Panel mapping plan to meet 'green' rules
Headed by Environmental Quality Board President Pedro Nieves Miranda, the committee includes top government officials as well as representatives from the private sector.
“The committee’s principal mission will be to conduct a comprehensive study and submit a report to the governor of Puerto Rico, within 90 days after enactment of this order, on the necessary measures to comply with new U.S. Environmental Protection Agency regulations, including the conversion to, and use of natural gas in, the Cambalache, Palo Seco, and San Juan power plants located in the north region of the island. In addition, the committee will be in charge of evaluating the impact of not complying with EPA regulations on the business and economic sectors,” the executive order reads.
The EPA has approved new regulations to reduce pollution from electric power plants using fossil fuel in U.S. jurisdictions, including Puerto Rico. The new Mercury Air Toxics Rule (MATS) will take effect in April and establish strict environmental compliance goals within 36 months, which require Puerto Rico to make short-term changes in its electric infrastructure in order to limit mercury and toxic air emissions.
The EPA has also established stricter National Ambient Air Quality Standards (NAAQS), and Puerto Rico must become complaint with them in five years. It currently is below standards in four areas: San Juan, Manatí-Barceloneta, Salinas-Guayama and Guayanilla. While the excessive emissions in three of the areas stem from Puerto Rico Electric Power Authority (Prepa) power plants, the Manatí-Barceloneta area’s lack of compliance is believed to be driven by private industry.
“Puerto Rico has the urgency to move to new energy alternatives to benefit the Puerto Rican economy, but at the same time comply with the new federal regulations,” Miranda Nieves said. “That is our goal with this effort that integrates the public sector, federal government private industries and environmental experts.”
The new federal regulations are a big reason behind the government’s push to convert its power plants to natural gas, which will substantially decrease emissions and save costs. Retrofitting oil plants with new anti-pollution equipment could cost $4.6 billion, according to previous government estimates.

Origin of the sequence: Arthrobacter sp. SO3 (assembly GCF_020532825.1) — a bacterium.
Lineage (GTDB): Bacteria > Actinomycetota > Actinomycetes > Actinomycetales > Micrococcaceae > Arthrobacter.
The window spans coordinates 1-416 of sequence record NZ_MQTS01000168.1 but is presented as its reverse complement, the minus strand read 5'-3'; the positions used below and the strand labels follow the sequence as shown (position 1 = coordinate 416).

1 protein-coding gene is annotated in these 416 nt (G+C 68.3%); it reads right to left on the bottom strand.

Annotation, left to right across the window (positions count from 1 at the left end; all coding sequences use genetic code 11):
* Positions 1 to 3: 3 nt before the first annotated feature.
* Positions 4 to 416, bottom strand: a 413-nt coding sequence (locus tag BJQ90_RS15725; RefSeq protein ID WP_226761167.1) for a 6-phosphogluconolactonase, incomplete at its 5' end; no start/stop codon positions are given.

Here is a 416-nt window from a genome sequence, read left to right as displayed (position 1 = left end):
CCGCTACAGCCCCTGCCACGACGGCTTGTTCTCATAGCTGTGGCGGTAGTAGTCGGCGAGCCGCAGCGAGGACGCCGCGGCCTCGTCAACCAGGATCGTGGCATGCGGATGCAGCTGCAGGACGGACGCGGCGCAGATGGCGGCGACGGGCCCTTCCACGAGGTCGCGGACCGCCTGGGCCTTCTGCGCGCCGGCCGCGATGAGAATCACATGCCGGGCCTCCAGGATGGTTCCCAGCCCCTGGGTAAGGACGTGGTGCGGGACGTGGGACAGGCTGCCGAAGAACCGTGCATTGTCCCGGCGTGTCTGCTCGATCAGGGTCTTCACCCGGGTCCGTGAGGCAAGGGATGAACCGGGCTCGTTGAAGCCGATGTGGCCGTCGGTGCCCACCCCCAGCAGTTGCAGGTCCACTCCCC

While the Costa Sur plant will start burning natural gas in April, and a plan is in place to feed the Aguirre plant via an offshore barge system, government officials say that the conversion process at northern plants has presented a number of challenges in finding the proper mechanism to supply natural gas.
“Although there is consensus among most experts that the most appropriate alternative is to transport natural gas to the power plants through a pipeline, it is necessary to revisit the analysis of all feasible alternatives pursuant to EPA’s new regulatory requirements and the urgent need to reduce our dependence on oil,” Fortuño’s order states.
Last month, the governor said he had ordered Prepa to look for cheaper, quicker alternatives to the proposed Vía Verde pipeline project.
The U.S. Army Corps of Engineers is poised to make its final decision on the pipeline, which is the last remaining hurdle for the project to move forward. However, other project consultants have said that months of additional studies would be required before construction could begin.
Other members of the committee are: Secretary of State Kenneth McClintock, Prepa Executive Director Otoniel Cruz Carrillo, Prepa Board Chairman José Ortiz, a representative of the Government Development Bank, a representative of the Engineers & Surveyors Association of Puerto Rico, a representative of the Puerto Rico Manufacturers Association, a representative of the Puerto Rico Federal Affairs Administration and a representative of the Puerto Rico Department of Consumer Affairs.